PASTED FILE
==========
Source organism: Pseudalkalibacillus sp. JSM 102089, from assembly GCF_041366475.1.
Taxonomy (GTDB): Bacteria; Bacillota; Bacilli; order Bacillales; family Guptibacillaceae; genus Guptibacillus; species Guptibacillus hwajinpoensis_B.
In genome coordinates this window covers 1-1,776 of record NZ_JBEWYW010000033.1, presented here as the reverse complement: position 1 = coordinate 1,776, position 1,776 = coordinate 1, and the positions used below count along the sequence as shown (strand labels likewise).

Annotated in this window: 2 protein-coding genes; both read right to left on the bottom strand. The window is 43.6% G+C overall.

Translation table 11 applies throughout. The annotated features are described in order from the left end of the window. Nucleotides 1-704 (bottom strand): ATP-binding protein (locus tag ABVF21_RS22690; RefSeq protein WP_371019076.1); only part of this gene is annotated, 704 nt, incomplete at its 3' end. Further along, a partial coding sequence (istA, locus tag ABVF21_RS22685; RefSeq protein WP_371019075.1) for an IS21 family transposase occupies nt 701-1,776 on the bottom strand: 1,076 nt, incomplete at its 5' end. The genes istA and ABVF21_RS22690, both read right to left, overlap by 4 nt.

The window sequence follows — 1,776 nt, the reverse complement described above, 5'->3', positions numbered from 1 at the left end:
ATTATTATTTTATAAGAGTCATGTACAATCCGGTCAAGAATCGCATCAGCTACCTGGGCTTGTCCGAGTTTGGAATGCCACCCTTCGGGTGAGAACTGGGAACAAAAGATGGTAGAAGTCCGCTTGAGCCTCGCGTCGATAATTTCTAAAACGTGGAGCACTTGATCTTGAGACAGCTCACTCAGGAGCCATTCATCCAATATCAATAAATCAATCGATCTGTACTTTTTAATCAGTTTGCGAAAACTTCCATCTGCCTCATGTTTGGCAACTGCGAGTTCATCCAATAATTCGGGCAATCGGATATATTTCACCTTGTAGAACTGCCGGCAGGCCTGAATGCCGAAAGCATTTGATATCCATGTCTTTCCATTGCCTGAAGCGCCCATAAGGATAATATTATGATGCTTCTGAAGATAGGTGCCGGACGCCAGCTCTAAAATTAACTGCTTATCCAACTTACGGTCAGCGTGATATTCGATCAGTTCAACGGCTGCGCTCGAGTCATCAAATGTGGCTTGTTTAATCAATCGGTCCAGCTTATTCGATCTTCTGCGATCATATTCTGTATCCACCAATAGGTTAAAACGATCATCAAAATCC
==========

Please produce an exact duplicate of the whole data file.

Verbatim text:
Source organism: Pseudalkalibacillus sp. JSM 102089, from assembly GCF_041366475.1.
Taxonomy (GTDB): Bacteria; Bacillota; Bacilli; order Bacillales; family Guptibacillaceae; genus Guptibacillus; species Guptibacillus hwajinpoensis_B.
In genome coordinates this window covers 1-1,776 of record NZ_JBEWYW010000033.1, presented here as the reverse complement: position 1 = coordinate 1,776, position 1,776 = coordinate 1, and the positions used below count along the sequence as shown (strand labels likewise).

Annotated in this window: 2 protein-coding genes; both read right to left on the bottom strand. The window is 43.6% G+C overall.

Translation table 11 applies throughout. The annotated features are described in order from the left end of the window. Nucleotides 1-704 (bottom strand): ATP-binding protein (locus tag ABVF21_RS22690; RefSeq protein WP_371019076.1); only part of this gene is annotated, 704 nt, incomplete at its 3' end. Further along, a partial coding sequence (istA, locus tag ABVF21_RS22685; RefSeq protein WP_371019075.1) for an IS21 family transposase occupies nt 701-1,776 on the bottom strand: 1,076 nt, incomplete at its 5' end. The genes istA and ABVF21_RS22690, both read right to left, overlap by 4 nt.

The window sequence follows — 1,776 nt, the reverse complement described above, 5'->3', positions numbered from 1 at the left end:
ATTATTATTTTATAAGAGTCATGTACAATCCGGTCAAGAATCGCATCAGCTACCTGGGCTTGTCCGAGTTTGGAATGCCACCCTTCGGGTGAGAACTGGGAACAAAAGATGGTAGAAGTCCGCTTGAGCCTCGCGTCGATAATTTCTAAAACGTGGAGCACTTGATCTTGAGACAGCTCACTCAGGAGCCATTCATCCAATATCAATAAATCAATCGATCTGTACTTTTTAATCAGTTTGCGAAAACTTCCATCTGCCTCATGTTTGGCAACTGCGAGTTCATCCAATAATTCGGGCAATCGGATATATTTCACCTTGTAGAACTGCCGGCAGGCCTGAATGCCGAAAGCATTTGATATCCATGTCTTTCCATTGCCTGAAGCGCCCATAAGGATAATATTATGATGCTTCTGAAGATAGGTGCCGGACGCCAGCTCTAAAATTAACTGCTTATCCAACTTACGGTCAGCGTGATATTCGATCAGTTCAACGGCTGCGCTCGAGTCATCAAATGTGGCTTGTTTAATCAATCGGTCCAGCTTATTCGATCTTCTGCGATCATATTCTGTATCCACCAATAGGTTAAAACGATCATCAAAATCC